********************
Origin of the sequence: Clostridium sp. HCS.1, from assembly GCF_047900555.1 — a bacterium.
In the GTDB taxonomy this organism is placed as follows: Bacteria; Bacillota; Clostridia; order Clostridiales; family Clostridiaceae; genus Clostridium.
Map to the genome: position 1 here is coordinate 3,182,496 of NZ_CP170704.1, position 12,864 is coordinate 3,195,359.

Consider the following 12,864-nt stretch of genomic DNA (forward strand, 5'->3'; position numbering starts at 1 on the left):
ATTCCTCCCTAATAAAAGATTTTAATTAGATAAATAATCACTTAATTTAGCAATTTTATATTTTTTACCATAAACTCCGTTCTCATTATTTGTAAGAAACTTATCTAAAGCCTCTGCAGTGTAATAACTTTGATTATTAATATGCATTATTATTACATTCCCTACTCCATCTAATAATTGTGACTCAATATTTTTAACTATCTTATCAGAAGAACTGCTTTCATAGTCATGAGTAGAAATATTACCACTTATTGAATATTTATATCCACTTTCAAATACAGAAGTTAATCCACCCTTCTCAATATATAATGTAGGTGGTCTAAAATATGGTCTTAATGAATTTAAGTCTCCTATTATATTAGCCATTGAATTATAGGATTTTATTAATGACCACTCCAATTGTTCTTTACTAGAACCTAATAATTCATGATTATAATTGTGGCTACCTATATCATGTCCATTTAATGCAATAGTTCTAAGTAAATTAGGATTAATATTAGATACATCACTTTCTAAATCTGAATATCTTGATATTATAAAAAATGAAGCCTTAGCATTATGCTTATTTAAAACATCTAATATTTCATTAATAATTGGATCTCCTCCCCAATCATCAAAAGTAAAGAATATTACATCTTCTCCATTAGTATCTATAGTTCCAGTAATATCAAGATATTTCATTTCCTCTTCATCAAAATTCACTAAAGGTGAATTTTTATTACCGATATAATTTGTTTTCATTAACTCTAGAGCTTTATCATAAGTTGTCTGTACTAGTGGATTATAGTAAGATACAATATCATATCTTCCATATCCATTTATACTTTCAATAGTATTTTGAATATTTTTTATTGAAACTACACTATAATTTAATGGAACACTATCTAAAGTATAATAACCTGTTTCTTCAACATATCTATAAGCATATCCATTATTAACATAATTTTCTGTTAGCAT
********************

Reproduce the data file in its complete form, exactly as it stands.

Origin of the sequence: Clostridium sp. HCS.1, from assembly GCF_047900555.1 — a bacterium.
In the GTDB taxonomy this organism is placed as follows: Bacteria; Bacillota; Clostridia; order Clostridiales; family Clostridiaceae; genus Clostridium.
Map to the genome: position 1 here is coordinate 3,182,496 of NZ_CP170704.1, position 12,864 is coordinate 3,195,359.

Consider the following 12,864-nt stretch of genomic DNA (forward strand, 5'->3'; position numbering starts at 1 on the left):
ATTCCTCCCTAATAAAAGATTTTAATTAGATAAATAATCACTTAATTTAGCAATTTTATATTTTTTACCATAAACTCCGTTCTCATTATTTGTAAGAAACTTATCTAAAGCCTCTGCAGTGTAATAACTTTGATTATTAATATGCATTATTATTACATTCCCTACTCCATCTAATAATTGTGACTCAATATTTTTAACTATCTTATCAGAAGAACTGCTTTCATAGTCATGAGTAGAAATATTACCACTTATTGAATATTTATATCCACTTTCAAATACAGAAGTTAATCCACCCTTCTCAATATATAATGTAGGTGGTCTAAAATATGGTCTTAATGAATTTAAGTCTCCTATTATATTAGCCATTGAATTATAGGATTTTATTAATGACCACTCCAATTGTTCTTTACTAGAACCTAATAATTCATGATTATAATTGTGGCTACCTATATCATGTCCATTTAATGCAATAGTTCTAAGTAAATTAGGATTAATATTAGATACATCACTTTCTAAATCTGAATATCTTGATATTATAAAAAATGAAGCCTTAGCATTATGCTTATTTAAAACATCTAATATTTCATTAATAATTGGATCTCCTCCCCAATCATCAAAAGTAAAGAATATTACATCTTCTCCATTAGTATCTATAGTTCCAGTAATATCAAGATATTTCATTTCCTCTTCATCAAAATTCACTAAAGGTGAATTTTTATTACCGATATAATTTGTTTTCATTAACTCTAGAGCTTTATCATAAGTTGTCTGTACTAGTGGATTATAGTAAGATACAATATCATATCTTCCATATCCATTTATACTTTCAATAGTATTTTGAATATTTTTTATTGAAACTACACTATAATTTAATGGAACACTATCTAAAGTATAATAACCTGTTTCTTCAACATATCTATAAGCATATCCATTATTAACATAATTTTCTGTTAGCAT